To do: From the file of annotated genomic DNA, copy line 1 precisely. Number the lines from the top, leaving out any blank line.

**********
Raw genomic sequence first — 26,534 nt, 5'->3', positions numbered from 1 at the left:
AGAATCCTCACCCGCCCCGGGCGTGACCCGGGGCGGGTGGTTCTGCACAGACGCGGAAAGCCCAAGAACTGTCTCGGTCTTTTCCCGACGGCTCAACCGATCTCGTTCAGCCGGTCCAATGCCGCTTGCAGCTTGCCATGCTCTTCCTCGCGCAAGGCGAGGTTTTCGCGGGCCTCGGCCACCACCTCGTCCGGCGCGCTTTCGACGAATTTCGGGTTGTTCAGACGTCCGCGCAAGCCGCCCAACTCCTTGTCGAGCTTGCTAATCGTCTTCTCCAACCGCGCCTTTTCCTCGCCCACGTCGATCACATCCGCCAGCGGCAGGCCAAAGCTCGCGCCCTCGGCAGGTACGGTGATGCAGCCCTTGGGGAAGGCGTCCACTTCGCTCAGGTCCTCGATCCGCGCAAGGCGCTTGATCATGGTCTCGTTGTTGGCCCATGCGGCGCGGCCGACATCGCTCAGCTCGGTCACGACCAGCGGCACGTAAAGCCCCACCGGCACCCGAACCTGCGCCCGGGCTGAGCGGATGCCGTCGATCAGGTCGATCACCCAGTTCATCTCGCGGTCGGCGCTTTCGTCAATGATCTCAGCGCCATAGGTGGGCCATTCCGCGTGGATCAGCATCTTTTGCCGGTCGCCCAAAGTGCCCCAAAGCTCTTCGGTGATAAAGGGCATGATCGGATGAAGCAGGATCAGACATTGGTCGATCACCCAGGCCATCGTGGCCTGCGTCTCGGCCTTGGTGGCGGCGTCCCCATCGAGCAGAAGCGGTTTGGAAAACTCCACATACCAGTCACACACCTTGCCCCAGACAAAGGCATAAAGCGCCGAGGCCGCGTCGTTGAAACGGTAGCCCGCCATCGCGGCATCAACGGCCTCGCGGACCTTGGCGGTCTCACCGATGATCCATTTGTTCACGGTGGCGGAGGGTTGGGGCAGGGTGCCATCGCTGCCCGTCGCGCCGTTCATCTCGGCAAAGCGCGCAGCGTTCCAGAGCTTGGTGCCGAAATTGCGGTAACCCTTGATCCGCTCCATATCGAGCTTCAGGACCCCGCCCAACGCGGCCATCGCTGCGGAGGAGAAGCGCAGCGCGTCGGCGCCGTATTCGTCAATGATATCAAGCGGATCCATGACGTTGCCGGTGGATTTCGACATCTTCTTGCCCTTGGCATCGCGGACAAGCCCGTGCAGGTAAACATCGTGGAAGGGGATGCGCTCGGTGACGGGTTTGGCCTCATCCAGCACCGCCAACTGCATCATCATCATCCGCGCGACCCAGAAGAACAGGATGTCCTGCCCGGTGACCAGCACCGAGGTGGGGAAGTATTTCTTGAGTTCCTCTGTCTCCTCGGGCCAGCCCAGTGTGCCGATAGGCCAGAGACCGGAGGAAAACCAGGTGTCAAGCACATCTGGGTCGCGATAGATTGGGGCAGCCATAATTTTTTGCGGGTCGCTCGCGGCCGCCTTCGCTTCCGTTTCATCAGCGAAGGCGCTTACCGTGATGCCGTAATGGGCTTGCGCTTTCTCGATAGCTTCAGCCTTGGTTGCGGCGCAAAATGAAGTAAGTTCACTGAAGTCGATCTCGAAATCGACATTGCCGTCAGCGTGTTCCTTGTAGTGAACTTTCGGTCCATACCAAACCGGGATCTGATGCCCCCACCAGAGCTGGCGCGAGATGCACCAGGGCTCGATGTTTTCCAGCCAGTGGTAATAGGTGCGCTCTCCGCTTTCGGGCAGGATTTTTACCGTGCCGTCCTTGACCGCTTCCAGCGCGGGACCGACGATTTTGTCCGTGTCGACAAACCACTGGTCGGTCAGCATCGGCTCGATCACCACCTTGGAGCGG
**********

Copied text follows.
Raw genomic sequence first — 26,534 nt, 5'->3', positions numbered from 1 at the left: